a tech and theory primer
who did what when
open source biz models
current legal issues


Richard Stallman and GNU
the philosopher of the Free Software movement

GNU author and FSF founder Richard Stallman

In today’s world of intellectual property disputes, mp3 music swaping, and malicious hacker attacks it can be hard to imagine the world of computing that once was.  Not so long ago in one of the nation’s oldest cities in Massachusetts and in a sleepy California valley, computer gurus were laying the groundwork for what would be the latter part of the century’s most influential revolution. 

Across the nation in university computer labs, government agencies and corporate think tanks, programmers created computer software, innovated and revised it.  These digital pioneers fondly called themselves “hackers.” 

Richard Stallman is generally regarded in the community as the “philosopher” of this era.  He considers himself among the first of the original hackers. These hackers were not like those of the movies that attempt to illegally procure secret files or take down worldwide financial networks.

“Most people have a mistaken idea of what we hackers actually do and what we think,” Stallman says in one of his numerous essays on the subject.

For Stallman and the early programmers “hacking” simply meant plugging away at computer code until the program worked.

In the 1970s Stallman worked for MIT at the college’s Artificial Intelligence Lab on Unix machines.  The community of programmers passed software around the world freely, modified one another’s work, and shared in the benefits of finely tweaked projects. 

By the early 1980s corporate America began to take notice of the power of computers and the potential market for personal computing.  As the AI Lab project was disbanded by MIT, many of the programmers went to work in the commercial arena developing software for the retail market.

Richard Stallman was and remains vehemently opposed to the commercialization of software.  For Stallman the AI Lab was a utopia that worked.  While some of his colleagues were refocusing their efforts on software for sale, Stallman began formalizing a project that would keep software free.  He called his philosophy “Free Software” and dubbed the project “GNU” (pronounced “Guh-new”), which stands for Gnu, is Not Unix.  Stallman says that the “G” has no meaning and is part of the recursive acronym.  The GNU project grew into Free Software Foundation, which Stallman officially founded in 1984.

Stallman’s GNU project remained an incomplete operating system until 1994 when Linus Torvalds, independently of the Free Software Foundation, created the first Unix-like kernel (kernel is the core of the operating system software that connects hardware to software) under the Free Software Foundation’s GNU Public License (GPL).  Together GNU and Linux form a complete and open source Unix compatible operating system.

While the open source community has embraced Stallman’s GPL as the standard license for its releases, Stallman has remained sharply opposed to the combination of the GPL with for-profit business solutions.  Stallman believes that all software should be free and that the business of software hurts further development.  He remains committed to the strict ideas of Free Software, believing that all software should be free and that there is no place for non-free or proprietary software.   For him programmers should ideally earn money by being paid for their time by employers to develop open source solutions for them and in turn contribute to the universe of Free Software.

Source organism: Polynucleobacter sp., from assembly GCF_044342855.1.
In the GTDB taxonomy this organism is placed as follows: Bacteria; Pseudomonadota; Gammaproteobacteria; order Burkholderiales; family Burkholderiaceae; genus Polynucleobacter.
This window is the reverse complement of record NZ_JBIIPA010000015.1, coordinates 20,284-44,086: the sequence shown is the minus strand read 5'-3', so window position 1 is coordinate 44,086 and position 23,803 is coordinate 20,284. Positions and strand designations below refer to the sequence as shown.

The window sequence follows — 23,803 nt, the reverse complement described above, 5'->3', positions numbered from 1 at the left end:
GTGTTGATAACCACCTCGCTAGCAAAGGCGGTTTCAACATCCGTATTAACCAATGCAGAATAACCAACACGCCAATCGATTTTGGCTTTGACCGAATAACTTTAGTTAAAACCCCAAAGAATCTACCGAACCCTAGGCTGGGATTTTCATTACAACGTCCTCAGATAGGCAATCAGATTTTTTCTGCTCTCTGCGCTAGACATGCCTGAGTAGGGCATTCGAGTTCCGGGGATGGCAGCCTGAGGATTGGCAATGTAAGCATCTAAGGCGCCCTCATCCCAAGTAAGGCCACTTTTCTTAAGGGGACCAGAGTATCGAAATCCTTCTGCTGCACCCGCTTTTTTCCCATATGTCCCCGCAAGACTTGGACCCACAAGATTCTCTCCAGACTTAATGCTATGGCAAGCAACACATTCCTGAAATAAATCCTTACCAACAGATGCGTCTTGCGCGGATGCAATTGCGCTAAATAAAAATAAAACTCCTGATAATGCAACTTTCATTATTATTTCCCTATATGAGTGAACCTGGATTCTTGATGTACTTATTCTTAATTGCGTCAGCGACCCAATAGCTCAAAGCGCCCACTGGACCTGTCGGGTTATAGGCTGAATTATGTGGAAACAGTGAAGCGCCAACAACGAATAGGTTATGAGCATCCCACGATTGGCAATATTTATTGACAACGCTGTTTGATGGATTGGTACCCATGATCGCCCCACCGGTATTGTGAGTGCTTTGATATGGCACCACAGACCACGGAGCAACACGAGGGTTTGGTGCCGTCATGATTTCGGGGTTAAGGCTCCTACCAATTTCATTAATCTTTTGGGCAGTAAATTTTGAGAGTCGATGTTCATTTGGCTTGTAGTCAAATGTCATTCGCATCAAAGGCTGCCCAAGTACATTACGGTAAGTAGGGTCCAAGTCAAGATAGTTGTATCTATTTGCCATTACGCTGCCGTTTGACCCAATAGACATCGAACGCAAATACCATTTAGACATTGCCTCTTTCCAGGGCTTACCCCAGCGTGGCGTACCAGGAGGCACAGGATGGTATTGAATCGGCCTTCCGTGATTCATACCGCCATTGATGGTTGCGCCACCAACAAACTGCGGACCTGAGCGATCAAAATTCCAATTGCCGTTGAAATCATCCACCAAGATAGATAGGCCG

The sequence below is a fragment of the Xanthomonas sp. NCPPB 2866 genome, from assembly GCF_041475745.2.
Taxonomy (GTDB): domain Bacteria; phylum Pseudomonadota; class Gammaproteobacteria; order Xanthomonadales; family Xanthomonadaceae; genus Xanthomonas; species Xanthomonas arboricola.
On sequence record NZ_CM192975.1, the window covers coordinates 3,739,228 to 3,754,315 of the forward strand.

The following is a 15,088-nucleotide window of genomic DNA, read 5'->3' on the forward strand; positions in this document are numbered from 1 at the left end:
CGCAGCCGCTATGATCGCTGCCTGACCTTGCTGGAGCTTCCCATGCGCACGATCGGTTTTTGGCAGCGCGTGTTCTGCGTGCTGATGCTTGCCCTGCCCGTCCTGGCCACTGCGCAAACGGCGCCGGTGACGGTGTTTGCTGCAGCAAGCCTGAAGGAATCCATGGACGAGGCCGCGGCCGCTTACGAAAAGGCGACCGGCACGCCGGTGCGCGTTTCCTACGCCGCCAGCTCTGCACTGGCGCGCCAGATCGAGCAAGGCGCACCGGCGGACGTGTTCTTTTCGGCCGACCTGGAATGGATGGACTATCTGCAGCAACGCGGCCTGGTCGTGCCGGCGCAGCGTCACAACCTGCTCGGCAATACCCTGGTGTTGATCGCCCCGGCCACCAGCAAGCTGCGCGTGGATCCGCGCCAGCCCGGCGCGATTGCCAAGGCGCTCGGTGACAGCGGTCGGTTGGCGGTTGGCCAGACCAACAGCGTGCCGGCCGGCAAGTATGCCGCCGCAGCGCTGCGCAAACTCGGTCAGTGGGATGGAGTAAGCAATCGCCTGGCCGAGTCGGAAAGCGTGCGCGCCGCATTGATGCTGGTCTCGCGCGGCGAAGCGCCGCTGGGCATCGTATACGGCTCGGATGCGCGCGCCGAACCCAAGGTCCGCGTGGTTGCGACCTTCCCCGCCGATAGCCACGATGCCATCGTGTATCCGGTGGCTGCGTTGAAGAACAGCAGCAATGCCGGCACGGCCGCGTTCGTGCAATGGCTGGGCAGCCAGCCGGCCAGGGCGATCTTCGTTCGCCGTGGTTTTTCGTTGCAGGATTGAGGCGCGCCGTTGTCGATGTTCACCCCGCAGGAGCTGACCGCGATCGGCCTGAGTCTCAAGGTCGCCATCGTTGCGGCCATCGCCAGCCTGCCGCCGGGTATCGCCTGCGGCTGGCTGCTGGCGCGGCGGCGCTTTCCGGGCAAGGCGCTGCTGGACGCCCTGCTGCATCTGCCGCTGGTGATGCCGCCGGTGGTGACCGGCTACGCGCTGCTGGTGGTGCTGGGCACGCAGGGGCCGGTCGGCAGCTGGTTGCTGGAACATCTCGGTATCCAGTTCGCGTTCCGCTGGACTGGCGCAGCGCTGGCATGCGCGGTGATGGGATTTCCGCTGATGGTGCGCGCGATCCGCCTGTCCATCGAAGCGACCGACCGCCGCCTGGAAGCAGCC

“Open source is a development methodology; free software is a social movement,” Stallman says in his book Free Software Free Society: Selected Essays of Richard M. Stallman.  “We are not against the open source movement, but we (Free Software movement members) don’t want to be lumped in with them.”

Open source-ers like Bruce Perens, the author of the movement’s official definition, believe that free and proprietary software can co-exist. Perens, the author of the Open Source Definition, called Stallman a great philosopher but called his ideas “utopian” and attributed them to Stallman’s lack of success in the business world.

“Richard came in (to the open source movement) in 1984 and really tops any of us,” said Perens in an interview.  “Unfortunately there are a lot of really strong-willed people in the situation…and I may never be able to persuade us all to be buddies.”

Stallman himself has sharply criticized Linus Torvalds, for promoting the use of the name “Linux” to describe the software package, which includes GNU and its programs.

“When so many people want me to call the system ``Linux'', how can I, who merely launched its development, not comply,” writes Stallman on the FSF Web site.  “And forcibly denying them a speech is forcibly making them unhappy. That's coercion, as bad as Microsoft!”

Stallman has repeatedly suggested that Linux and its components, which include his GNU software, be called GNU/Linux.

“The whole GNU Project is really one big hack,” said Stallman in the documentary film Revolution OS.  “It is one big act of playful subversive playful cleverness to change society for the better…”

Richard Stallman earned a BA in physics from Harvard University in 1974.  He has received many accolades for his contribution to computing including the Grace Hopper award from the Association for Computing Machinery.  In 1998 he received the Electronic Frontier Foundation's pioneer award along  with Linus Torvalds.

Open Source Headlines